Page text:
But, quite apart from that, selling a good product to willing customers is the basis of any good business.
A network marketing company that encourages greater focus on selling the product than it does on recruiting new members is a) confident in the quality of its products and b) has the right culture.
To back up that point, the FTC made the following statement to the Direct Selling Association in 2004:
"...The critical question for the FTC is whether the revenues that primarily support the commissions paid to all participants are generated from purchases of goods and services that are not simply incidental to the purchase of the right to participate in a money-making venture..."
In other words: the majority of income the company generates must come from product sales to people outside the company, not from the fees paid by people joining the organisation and product sales to them.
Or, even more simply: the focus must be on product sales, not on recruiting new members.
Following on from the previous point, not all network marketing companies require you to make an initial investment, so check whether the business you're evaluating does and, if so, how much they require.
Is the investment in the form of a joining fee or do they require you to buy product that you then have to sell on?
If you have to buy product to sell on, do you buy it from the company or the person who recruited you?
Do you have to continue making payments each month and, again, is this a fee? Or is it for stock that you must sell? Or is it simply to buy product for your own use?
There's a huge difference between those 3 options.
In particular, the option where you have to buy a fixed amount of product to sell on to customers has led to stories of people having a garage full of product that they've been unable to sell, and losing a lot of money in the process.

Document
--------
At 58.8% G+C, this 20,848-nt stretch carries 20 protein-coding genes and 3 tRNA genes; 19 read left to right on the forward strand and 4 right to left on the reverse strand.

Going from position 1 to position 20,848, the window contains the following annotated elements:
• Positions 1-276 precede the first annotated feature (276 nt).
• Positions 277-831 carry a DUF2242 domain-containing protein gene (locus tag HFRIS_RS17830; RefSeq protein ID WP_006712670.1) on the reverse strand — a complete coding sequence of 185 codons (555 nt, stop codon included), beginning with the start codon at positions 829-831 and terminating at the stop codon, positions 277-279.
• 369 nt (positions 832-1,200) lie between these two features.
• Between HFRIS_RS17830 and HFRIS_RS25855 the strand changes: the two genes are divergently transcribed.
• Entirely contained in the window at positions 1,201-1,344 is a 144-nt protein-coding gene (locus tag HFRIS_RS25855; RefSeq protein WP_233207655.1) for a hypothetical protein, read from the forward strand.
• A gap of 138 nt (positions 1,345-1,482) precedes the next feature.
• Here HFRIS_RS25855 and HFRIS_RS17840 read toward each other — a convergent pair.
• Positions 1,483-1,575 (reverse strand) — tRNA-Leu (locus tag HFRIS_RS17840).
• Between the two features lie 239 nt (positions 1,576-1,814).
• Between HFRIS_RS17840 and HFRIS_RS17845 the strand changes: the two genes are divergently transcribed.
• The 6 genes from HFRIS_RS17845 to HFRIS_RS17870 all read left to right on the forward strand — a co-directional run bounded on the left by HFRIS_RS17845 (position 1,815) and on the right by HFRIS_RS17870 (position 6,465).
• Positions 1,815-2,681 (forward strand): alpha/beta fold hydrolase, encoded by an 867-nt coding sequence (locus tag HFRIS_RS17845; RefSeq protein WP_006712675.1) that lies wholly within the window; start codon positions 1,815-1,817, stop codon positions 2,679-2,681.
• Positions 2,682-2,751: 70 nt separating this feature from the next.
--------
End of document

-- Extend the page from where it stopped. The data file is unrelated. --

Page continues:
That, of course, does not necessarily mean the product is bad.
It may be that the individual in question simply didn't do the work, or lacked sufficient sales skills to move the product.
So, if the business you're evaluating requires you to buy a minimum amount of stock, be sure you can sell it! Be honest with yourself about your selling skills and the readiness of the market for whatever the product is.
And remember: not all network marketing companies require an initial investment. Trivita doesn't, for example, which also means you do not get paid any commission for recruiting a new member – see the point above about the focus of the commission plan.
So do your due diligence! Be sure you're clear on both the initial investment and the on-going commitment, as well as how you're going to fund them.
Related to the previous point, not all network marketing companies require you to buy and hold stock.
Some models involve you buying stock at a wholesale price, collecting it from the company and then selling it to your customers at a retail price. Of course, you also have to deliver it.
This involves time and hassle – particularly if you have to deal with returns.
But some companies not only handle the sales transaction and delivery without any involvement from you, they also handle any customer service queries.
You simply receive a commission on sales made through your membership ID. Again, this is how Trivita works.
One major advantage of this approach is that you're not restricted to a territory: you can sell your product online globally (or, at least, in the territories where the company operates), since the company handles all fulfilment.
Affiliations or memberships
What (if any) organisations or associations is the company you're evaluating a member of?
Look for any membership badges such as the Direct Selling Association or the Better Business Bureau and then look at those organisations to assess them.
Do they have a code of ethics? Do they publish the penalties for non-adherence to the code of ethics? Are they respected organisations?
There are a lot of misconceptions out there about network marketing (or Multi-Level-Marketing).
Doubtless some of it is genuinely earned by bad practices, and some comes from bad experiences in the past. But I'm also willing to bet that some of it comes from hearsay and ignorance of the facts.
There are, of course, bad MLM companies – just as there are bad 'traditional' companies. But network marketing is a well-established business model that's been around since 1945 and, without doubt, is here to stay.
So do your due diligence on the company you're thinking of joining. Find one with a great product, a compensation plan that focuses on product sales, a business model that suits you and the time you have available, and a financial commitment you're comfortable meeting.
And then put in the work.